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INNER LIFE

A clear, shared vision

A small California dream house links the past and present.

August 23, 2007|Morris Newman | Special to The Times

TOM and Judy Berg startled their architect at the first meeting by asking him to design a dwelling of only 1,100 square feet for a vacant lot in Santa Monica.

"It was the first time that clients had asked me to minimize the size of the house rather than make things larger," Michael W. Folonis says of the meeting six years ago.

The empty nesters had definite ideas about their dream house.

At that meeting, Tom, a retired lawyer, presented a sketch he had made of a dumbbell-shaped complex with three buildings: a master bedroom suite and separate guest quarters connected by an art gallery.

"I've never experienced a client coming to me with such a clear vision of what they were seeking," says Folonis, who is based in Santa Monica.

The Bergs, having left behind a 5,000-square-foot, Italianate-style house built in the 1880s in Janesville, Wis., wanted to simplify their life. Enough of the ornate Victorian home, let alone the Wisconsin winters. They wanted something different when they moved to Los Angeles in 1998.

Although the couple did not ask for a Modern style, Judy's deep interest in architecture led them to seek out Folonis, based on his published work. The resulting house is a glass-lined essence of Minimalist Modernism -- a good fit for a couple wishing to divest themselves of unnecessary things, such as closets. "If you have closets, you start keeping stuff," Tom says.

Like many couples, they didn't always agree or share tastes. Though Tom is a frugal Midwesterner, Judy "wanted the best in everything, especially in expensive fixtures and details," says Tom, who at the time had no idea how life's changes would later affect the final design.

The house did stay small (the design grew to 1,300 square feet), but the Berg residence achieves richness through the use of industrial materials, such as steel, concrete block and polished concrete floors. Floor-to-ceiling glass makes the inner courtyard visible to all parts of the house, which has "more glass than nearly any other house around here," Tom says.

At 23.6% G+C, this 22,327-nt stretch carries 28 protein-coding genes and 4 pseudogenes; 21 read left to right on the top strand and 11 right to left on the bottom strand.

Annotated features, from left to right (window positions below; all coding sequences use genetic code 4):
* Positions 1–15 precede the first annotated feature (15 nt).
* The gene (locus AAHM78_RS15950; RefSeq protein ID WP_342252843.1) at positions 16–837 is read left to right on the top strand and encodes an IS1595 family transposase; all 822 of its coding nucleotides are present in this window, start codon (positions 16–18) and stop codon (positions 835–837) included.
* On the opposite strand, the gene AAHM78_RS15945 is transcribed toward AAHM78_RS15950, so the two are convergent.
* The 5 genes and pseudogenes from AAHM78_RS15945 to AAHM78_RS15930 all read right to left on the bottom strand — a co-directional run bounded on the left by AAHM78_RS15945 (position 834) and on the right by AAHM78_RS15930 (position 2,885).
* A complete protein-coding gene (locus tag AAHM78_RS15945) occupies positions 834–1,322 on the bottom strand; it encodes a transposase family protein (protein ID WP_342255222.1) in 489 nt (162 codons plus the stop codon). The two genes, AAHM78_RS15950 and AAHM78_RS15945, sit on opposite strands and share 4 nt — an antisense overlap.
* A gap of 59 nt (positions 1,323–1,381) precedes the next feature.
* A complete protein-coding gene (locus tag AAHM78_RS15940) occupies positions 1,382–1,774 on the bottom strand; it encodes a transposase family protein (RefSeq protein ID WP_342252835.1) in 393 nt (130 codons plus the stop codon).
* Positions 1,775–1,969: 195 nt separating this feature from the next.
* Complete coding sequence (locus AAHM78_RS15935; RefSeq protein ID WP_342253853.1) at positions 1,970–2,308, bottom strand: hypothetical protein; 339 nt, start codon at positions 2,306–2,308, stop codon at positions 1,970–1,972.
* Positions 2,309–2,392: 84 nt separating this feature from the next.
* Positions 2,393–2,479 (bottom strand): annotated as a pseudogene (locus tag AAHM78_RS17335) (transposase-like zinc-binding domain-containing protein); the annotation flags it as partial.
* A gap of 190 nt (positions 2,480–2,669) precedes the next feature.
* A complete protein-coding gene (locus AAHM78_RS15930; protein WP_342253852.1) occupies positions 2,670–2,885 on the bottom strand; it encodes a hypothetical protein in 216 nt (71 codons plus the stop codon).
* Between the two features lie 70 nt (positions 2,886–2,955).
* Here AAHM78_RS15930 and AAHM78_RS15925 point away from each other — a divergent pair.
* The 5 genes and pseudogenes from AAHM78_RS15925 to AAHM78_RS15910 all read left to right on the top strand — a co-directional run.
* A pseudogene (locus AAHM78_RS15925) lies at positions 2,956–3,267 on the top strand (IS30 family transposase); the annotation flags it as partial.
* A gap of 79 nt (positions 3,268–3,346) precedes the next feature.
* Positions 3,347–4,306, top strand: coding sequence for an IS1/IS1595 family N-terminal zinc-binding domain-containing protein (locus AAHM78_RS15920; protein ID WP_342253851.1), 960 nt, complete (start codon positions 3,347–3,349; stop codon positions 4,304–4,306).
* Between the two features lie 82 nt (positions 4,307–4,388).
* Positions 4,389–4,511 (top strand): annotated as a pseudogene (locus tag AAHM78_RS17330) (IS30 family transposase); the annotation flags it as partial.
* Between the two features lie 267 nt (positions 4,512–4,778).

The architect combined his clients' request for three buildings into a single structure, for cost reasons. Otherwise, the house as built is remarkably close to Tom's original drawing. At the north end is a compact master suite that feels almost like an efficiency apartment on two levels, with a sitting room and kitchen on the ground floor and master bed and bath on the second. A long gallery-hallway, roughly 10 feet wide, stretches 35 feet south to a guest bedroom and bath.

A classic California Modernist touch is the close relationship between indoor and outdoor spaces, particularly the continuity between the courtyard and the gallery. The architect says the gallery is an extension of the courtyard. Whenever Folonis stops by the house, Tom says, he always opens the doors of the gallery to combine the indoor and outdoor spaces into a single area

The centrality of the courtyard, as well as its southeast orientation, is part of a carefully considered example of passive solar design, according to Folonis. The concrete of the courtyard and the interior concrete floor act together as a "heat sink" to absorb the powerful sunlight, while a large overhang shades a portion of the courtyard as well as the gallery/hallway.

The architect says he likes the radical simplicity of the house, calling it a "living diagram." To further that sense of clear organization, Folonis used certain materials consistently for certain features of the house. Walls are concrete block and stairs are steel.

The house, which sits on a steep slope, changes levels twice, each time marked by limestone steps that contrast luminously with the gray concrete floors. To add privacy to the living area, Folonis added walls of semi-opaque glass on either side of the long hallway.

In the 1990s, Judy developed a passion for landscaping and planted 13 gardens around the Janesville property. Framed with tall grasses and other drought-tolerant plants, the courtyard in the Santa Monica house was intended as a showplace for Judy's considerable gifts as a garden designer. Her horticultural skills so impressed Folonis that he hired Judy as a landscape designer on several other residential projects.

Enthusiastic about the construction, the couple walked almost daily from their rented apartment in Venice to check on the progress of the house. Judy had already planted part of the new garden, including tall grasses for the green spaces bordering the courtyard.

One day after returning from their daily visit, she collapsed.

"She never got to live in the house," says Tom ruefully of his wife who died from a heart attack that day in 2002.

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